The production team at Granada were very fond of using It's That Man Again as background music because, although ITMA is usually thought of as a wartime show, it actually started in the late 1930s and continued after the war until Tommy Handley's death in 1949. The ITMA theme is a 1930s classic, redolent of the rather desperate optimism of those fretful times. Our film features the full studio orchestra version which is included here as an oblique remembrance of Granada TV and all the staff who were sold down the river when the bland and boring national 'itv' usurped the proper regional service which we valued so much and which has been taken away from us.

Although the music still sounds great, sadly the picture quality on this version of the film is awful, bordering on abysmal. This is due to the fact that, owing  to unfortunate circumstances,  I've had to use a copy of a copy of a DVD of a video of the film (if that makes any sense) in order to bring it to you at all.

Like all the rest of the Roberts Collection of films, the original of Bank Holiday resides in the vaults of the North-West Film Archive in Manchester and I hope, in the fullness of time, to be able to show you a much better and much clearer version.

If you've been so kind as to read through this rambling introductory rigmarole rather than going straight to the link to the film, here it is again to save you the trouble of scrolling back to the top of the page.


Film © Salt Town Productions 2017

Friday, 22 September 2017


by Dave Roberts

A comparison of the Wheelock Street scene as it was in the early 1970s and as it is now ('now', of course, being a relative term - in  a few years our 'now' picture will be just as much a part of history as the 1972 shot. For the record, the 2011 picture was taken on the 2nd September).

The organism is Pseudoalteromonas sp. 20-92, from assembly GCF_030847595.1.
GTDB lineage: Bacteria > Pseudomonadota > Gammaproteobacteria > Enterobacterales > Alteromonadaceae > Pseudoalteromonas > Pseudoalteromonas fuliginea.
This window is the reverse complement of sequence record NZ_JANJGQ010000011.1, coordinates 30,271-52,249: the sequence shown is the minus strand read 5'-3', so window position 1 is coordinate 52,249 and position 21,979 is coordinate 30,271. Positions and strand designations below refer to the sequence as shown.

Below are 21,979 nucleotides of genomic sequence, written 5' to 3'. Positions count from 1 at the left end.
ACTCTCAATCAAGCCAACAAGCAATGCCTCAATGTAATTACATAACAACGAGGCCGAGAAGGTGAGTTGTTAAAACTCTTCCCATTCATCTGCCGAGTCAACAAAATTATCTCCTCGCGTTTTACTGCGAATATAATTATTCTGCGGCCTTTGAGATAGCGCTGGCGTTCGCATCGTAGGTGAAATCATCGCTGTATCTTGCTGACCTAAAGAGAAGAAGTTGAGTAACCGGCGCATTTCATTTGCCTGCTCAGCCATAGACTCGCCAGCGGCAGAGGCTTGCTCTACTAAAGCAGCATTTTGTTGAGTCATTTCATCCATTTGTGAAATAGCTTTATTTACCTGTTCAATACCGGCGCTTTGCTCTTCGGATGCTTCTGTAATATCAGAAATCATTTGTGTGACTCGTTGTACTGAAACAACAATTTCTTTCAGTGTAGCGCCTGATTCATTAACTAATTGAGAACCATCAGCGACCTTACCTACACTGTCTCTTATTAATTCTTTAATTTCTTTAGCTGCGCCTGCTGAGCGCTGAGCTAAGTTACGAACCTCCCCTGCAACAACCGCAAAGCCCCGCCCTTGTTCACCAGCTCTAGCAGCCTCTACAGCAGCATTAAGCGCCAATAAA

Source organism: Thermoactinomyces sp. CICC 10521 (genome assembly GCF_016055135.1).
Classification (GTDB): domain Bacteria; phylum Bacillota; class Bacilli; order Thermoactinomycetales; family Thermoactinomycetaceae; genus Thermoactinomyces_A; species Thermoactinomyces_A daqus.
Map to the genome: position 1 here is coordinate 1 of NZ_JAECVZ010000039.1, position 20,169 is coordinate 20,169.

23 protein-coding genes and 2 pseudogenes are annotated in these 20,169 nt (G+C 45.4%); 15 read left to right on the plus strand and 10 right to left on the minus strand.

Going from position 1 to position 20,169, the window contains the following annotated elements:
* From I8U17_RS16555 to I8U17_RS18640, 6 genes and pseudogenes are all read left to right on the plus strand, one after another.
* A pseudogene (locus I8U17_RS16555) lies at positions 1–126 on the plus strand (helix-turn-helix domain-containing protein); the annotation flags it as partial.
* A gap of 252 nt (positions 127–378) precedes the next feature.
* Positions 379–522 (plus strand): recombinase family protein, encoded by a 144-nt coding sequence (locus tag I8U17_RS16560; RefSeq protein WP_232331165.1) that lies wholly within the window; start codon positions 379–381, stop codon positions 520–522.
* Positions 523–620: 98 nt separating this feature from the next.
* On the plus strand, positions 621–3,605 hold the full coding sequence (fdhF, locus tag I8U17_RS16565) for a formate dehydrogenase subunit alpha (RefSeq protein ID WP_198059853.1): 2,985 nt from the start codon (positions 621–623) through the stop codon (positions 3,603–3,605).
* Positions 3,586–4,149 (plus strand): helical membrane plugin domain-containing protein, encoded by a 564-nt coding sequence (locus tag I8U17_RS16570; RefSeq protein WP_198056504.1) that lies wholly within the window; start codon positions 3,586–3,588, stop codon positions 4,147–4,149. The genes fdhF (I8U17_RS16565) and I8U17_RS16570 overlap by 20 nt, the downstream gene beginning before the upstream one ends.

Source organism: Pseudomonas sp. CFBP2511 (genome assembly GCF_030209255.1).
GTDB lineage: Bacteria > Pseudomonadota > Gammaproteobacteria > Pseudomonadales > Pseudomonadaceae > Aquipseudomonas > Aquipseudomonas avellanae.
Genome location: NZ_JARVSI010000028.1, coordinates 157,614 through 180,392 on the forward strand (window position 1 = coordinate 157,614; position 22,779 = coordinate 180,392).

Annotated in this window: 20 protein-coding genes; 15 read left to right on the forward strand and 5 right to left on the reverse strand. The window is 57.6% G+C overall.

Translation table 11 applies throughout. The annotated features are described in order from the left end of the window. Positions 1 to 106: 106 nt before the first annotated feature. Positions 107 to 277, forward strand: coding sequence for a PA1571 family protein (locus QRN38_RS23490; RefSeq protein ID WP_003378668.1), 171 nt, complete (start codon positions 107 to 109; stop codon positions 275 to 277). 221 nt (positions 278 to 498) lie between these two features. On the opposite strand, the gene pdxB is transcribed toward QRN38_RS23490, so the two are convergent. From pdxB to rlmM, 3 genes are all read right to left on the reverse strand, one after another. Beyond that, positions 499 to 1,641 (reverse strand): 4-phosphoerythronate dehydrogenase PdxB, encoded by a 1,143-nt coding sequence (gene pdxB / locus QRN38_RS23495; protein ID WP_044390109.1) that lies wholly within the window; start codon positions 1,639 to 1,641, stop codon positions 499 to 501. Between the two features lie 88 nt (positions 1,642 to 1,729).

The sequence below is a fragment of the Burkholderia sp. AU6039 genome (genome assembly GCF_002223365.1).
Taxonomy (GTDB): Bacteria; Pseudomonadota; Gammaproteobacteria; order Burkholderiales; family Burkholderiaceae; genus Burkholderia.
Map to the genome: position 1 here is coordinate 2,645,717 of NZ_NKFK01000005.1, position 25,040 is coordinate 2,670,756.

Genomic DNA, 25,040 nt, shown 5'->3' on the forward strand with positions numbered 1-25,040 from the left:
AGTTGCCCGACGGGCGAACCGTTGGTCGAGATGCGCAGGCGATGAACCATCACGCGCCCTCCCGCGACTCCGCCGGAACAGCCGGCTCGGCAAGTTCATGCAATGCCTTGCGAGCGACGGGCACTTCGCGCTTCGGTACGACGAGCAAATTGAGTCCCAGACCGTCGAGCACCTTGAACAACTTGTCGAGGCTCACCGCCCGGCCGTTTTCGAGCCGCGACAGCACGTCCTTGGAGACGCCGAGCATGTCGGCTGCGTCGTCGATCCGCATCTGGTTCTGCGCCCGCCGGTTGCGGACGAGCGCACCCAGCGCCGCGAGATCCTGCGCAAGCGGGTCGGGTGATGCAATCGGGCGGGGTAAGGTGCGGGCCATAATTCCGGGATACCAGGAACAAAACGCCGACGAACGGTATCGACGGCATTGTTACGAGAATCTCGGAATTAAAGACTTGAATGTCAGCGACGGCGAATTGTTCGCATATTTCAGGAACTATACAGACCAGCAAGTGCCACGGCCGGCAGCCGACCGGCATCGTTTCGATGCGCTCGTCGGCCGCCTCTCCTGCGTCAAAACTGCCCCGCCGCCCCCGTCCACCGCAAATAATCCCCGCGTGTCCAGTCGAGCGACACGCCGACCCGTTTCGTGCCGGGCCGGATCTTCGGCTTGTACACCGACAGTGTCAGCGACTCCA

The immediate thing we notice about the modern shot is the cars, which will always be a prominent feature of any new Wheelock Street photo, but we have to be fair: the 1972 slide was taken late in the evening, as can be deduced from the long shadows, and the 2011 picture in the middle of the afternoon.
Wheelock Street today, when compared with its 1970s counterpart, seems a lot brighter.
The 70s was a drab decade in any case, despite all the 'glam rock' and the Laura Ashley chintz, and Middlewich was going through a transitional stage, from salt town to dormitory town. There was no real incentive to shop here. There were no supermarkets (unless you count the 'Co-operative Superstore' at the other end of the street) and, from a retail point of view, the town was in the doldrums, a situation which has achingly slowly and painfully improved over the years, and is only now being addressed properly.